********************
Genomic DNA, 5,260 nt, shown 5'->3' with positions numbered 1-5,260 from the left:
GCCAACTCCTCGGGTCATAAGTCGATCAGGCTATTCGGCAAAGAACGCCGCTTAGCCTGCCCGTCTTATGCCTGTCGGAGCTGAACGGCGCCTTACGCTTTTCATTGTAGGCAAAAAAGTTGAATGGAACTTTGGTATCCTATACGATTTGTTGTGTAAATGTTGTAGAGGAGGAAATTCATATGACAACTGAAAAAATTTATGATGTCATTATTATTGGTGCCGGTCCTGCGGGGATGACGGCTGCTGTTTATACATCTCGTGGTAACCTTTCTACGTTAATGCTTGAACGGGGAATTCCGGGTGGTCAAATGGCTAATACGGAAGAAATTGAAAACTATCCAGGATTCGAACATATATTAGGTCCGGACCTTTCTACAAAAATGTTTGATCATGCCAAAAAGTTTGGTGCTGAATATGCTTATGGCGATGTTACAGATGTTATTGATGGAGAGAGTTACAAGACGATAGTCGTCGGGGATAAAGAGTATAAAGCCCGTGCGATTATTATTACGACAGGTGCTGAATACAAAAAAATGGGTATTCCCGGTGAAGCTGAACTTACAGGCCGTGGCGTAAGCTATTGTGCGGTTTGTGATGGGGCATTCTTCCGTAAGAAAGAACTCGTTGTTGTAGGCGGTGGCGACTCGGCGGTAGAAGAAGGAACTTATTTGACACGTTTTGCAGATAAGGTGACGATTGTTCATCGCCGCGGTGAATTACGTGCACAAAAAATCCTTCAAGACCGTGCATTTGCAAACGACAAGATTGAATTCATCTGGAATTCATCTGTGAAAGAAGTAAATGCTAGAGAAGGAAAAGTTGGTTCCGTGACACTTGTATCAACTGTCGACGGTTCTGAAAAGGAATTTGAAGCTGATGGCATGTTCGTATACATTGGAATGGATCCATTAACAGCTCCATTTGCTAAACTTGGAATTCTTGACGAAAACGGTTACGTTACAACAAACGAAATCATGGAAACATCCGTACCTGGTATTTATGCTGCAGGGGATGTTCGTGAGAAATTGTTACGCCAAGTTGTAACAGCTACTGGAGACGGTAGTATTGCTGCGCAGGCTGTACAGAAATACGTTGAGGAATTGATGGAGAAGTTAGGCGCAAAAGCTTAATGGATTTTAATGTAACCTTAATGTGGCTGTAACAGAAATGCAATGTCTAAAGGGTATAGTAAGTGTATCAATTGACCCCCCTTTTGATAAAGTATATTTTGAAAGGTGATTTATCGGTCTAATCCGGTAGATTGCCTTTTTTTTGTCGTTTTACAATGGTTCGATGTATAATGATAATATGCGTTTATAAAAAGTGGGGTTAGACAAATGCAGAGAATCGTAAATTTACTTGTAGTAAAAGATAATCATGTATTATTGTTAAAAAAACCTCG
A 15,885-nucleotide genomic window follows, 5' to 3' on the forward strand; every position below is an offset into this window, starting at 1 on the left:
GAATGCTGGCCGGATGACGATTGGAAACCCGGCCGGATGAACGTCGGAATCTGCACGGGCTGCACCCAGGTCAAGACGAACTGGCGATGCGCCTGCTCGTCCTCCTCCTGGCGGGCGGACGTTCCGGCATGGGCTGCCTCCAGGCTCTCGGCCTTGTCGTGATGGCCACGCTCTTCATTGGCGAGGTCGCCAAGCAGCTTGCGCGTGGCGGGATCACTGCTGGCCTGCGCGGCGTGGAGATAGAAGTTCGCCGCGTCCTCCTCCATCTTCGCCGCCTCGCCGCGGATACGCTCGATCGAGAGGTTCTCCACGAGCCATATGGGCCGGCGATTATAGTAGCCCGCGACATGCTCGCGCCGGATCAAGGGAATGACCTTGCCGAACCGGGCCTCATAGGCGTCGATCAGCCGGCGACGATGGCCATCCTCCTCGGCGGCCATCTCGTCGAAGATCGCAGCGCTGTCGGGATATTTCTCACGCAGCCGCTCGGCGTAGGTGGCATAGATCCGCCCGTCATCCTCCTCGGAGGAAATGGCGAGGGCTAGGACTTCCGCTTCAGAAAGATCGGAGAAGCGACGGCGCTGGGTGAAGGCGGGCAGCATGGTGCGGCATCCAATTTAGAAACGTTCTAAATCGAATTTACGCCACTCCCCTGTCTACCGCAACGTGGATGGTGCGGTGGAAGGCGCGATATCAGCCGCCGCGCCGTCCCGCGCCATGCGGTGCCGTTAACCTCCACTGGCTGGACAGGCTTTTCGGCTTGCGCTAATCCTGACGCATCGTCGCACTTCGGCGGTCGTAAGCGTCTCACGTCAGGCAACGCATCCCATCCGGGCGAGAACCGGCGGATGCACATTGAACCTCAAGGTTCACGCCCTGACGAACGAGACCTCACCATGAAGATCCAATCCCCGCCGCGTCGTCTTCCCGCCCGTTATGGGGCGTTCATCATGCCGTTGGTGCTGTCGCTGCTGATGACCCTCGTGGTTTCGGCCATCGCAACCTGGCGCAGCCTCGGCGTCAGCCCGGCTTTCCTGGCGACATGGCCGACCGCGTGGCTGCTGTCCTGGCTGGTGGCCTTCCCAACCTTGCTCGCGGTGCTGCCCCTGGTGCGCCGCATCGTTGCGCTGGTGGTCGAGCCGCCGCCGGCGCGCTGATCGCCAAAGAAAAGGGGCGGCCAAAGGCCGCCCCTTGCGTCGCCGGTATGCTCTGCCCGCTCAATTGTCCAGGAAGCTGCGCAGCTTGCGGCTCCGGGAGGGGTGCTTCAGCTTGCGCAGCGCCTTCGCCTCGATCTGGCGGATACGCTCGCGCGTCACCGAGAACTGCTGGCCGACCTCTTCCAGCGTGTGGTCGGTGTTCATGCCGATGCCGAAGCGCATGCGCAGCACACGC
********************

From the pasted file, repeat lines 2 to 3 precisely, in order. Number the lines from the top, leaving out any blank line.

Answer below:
GCCAACTCCTCGGGTCATAAGTCGATCAGGCTATTCGGCAAAGAACGCCGCTTAGCCTGCCCGTCTTATGCCTGTCGGAGCTGAACGGCGCCTTACGCTTTTCATTGTAGGCAAAAAAGTTGAATGGAACTTTGGTATCCTATACGATTTGTTGTGTAAATGTTGTAGAGGAGGAAATTCATATGACAACTGAAAAAATTTATGATGTCATTATTATTGGTGCCGGTCCTGCGGGGATGACGGCTGCTGTTTATACATCTCGTGGTAACCTTTCTACGTTAATGCTTGAACGGGGAATTCCGGGTGGTCAAATGGCTAATACGGAAGAAATTGAAAACTATCCAGGATTCGAACATATATTAGGTCCGGACCTTTCTACAAAAATGTTTGATCATGCCAAAAAGTTTGGTGCTGAATATGCTTATGGCGATGTTACAGATGTTATTGATGGAGAGAGTTACAAGACGATAGTCGTCGGGGATAAAGAGTATAAAGCCCGTGCGATTATTATTACGACAGGTGCTGAATACAAAAAAATGGGTATTCCCGGTGAAGCTGAACTTACAGGCCGTGGCGTAAGCTATTGTGCGGTTTGTGATGGGGCATTCTTCCGTAAGAAAGAACTCGTTGTTGTAGGCGGTGGCGACTCGGCGGTAGAAGAAGGAACTTATTTGACACGTTTTGCAGATAAGGTGACGATTGTTCATCGCCGCGGTGAATTACGTGCACAAAAAATCCTTCAAGACCGTGCATTTGCAAACGACAAGATTGAATTCATCTGGAATTCATCTGTGAAAGAAGTAAATGCTAGAGAAGGAAAAGTTGGTTCCGTGACACTTGTATCAACTGTCGACGGTTCTGAAAAGGAATTTGAAGCTGATGGCATGTTCGTATACATTGGAATGGATCCATTAACAGCTCCATTTGCTAAACTTGGAATTCTTGACGAAAACGGTTACGTTACAACAAACGAAATCATGGAAACATCCGTACCTGGTATTTATGCTGCAGGGGATGTTCGTGAGAAATTGTTACGCCAAGTTGTAACAGCTACTGGAGACGGTAGTATTGCTGCGCAGGCTGTACAGAAATACGTTGAGGAATTGATGGAGAAGTTAGGCGCAAAAGCTTAATGGATTTTAATGTAACCTTAATGTGGCTGTAACAGAAATGCAATGTCTAAAGGGTATAGTAAGTGTATCAATTGACCCCCCTTTTGATAAAGTATATTTTGAAAGGTGATTTATCGGTCTAATCCGGTAGATTGCCTTTTTTTTGTCGTTTTACAATGGTTCGATGTATAATGATAATATGCGTTTATAAAAAGTGGGGTTAGACAAATGCAGAGAATCGTAAATTTACTTGTAGTAAAAGATAATCATGTATTATTGTTAAAAAAACCTCG
A 15,885-nucleotide genomic window follows, 5' to 3' on the forward strand; every position below is an offset into this window, starting at 1 on the left: